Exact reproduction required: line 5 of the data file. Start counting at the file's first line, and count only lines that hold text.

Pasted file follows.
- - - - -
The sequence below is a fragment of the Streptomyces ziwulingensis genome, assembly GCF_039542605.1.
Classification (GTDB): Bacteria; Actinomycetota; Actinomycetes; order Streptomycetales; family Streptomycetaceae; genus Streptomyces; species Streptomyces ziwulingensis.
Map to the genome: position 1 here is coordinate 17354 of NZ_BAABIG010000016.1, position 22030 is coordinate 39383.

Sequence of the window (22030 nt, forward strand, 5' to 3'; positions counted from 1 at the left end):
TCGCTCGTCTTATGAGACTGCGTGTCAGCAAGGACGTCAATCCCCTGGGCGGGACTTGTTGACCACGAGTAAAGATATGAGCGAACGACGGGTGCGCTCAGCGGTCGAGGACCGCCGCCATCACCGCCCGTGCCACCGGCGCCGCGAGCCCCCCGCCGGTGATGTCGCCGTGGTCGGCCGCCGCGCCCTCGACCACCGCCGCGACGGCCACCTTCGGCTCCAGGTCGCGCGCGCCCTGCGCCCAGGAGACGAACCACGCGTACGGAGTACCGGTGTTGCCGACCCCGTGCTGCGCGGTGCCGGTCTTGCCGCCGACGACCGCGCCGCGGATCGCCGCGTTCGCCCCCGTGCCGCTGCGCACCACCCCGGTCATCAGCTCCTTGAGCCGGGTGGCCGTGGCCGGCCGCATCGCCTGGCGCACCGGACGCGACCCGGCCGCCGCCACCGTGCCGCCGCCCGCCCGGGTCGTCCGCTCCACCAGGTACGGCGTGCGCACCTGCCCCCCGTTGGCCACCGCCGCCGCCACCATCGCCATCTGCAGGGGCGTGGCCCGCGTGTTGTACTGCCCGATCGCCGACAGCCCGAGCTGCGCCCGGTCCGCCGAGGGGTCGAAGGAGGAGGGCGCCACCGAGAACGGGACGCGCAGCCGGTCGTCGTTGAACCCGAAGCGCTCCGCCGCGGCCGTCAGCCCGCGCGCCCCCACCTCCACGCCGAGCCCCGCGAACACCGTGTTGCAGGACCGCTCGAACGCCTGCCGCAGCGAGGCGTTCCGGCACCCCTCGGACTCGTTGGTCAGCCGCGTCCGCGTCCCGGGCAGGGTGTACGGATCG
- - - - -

TCGCTCGTCTTATGAGACTGCGTGTCAGCAAGGACGTCAATCCCCTGGGCGGGACTTGTTGACCACGAGTAAAGATATGAGCGAACGACGGGTGCGCTCAGCGGTCGAGGACCGCCGCCATCACCGCCCGTGCCACCGGCGCCGCGAGCCCCCCGCCGGTGATGTCGCCGTGGTCGGCCGCCGCGCCCTCGACCACCGCCGCGACGGCCACCTTCGGCTCCAGGTCGCGCGCGCCCTGCGCCCAGGAGACGAACCACGCGTACGGAGTACCGGTGTTGCCGACCCCGTGCTGCGCGGTGCCGGTCTTGCCGCCGACGACCGCGCCGCGGATCGCCGCGTTCGCCCCCGTGCCGCTGCGCACCACCCCGGTCATCAGCTCCTTGAGCCGGGTGGCCGTGGCCGGCCGCATCGCCTGGCGCACCGGACGCGACCCGGCCGCCGCCACCGTGCCGCCGCCCGCCCGGGTCGTCCGCTCCACCAGGTACGGCGTGCGCACCTGCCCCCCGTTGGCCACCGCCGCCGCCACCATCGCCATCTGCAGGGGCGTGGCCCGCGTGTTGTACTGCCCGATCGCCGACAGCCCGAGCTGCGCCCGGTCCGCCGAGGGGTCGAAGGAGGAGGGCGCCACCGAGAACGGGACGCGCAGCCGGTCGTCGTTGAACCCGAAGCGCTCCGCCGCGGCCGTCAGCCCGCGCGCCCCCACCTCCACGCCGAGCCCCGCGAACACCGTGTTGCAGGACCGCTCGAACGCCTGCCGCAGCGAGGCGTTCCGGCACCCCTCGGACTCGTTGGTCAGCCGCGTCCGCGTCCCGGGCAGGGTGTACGGATCG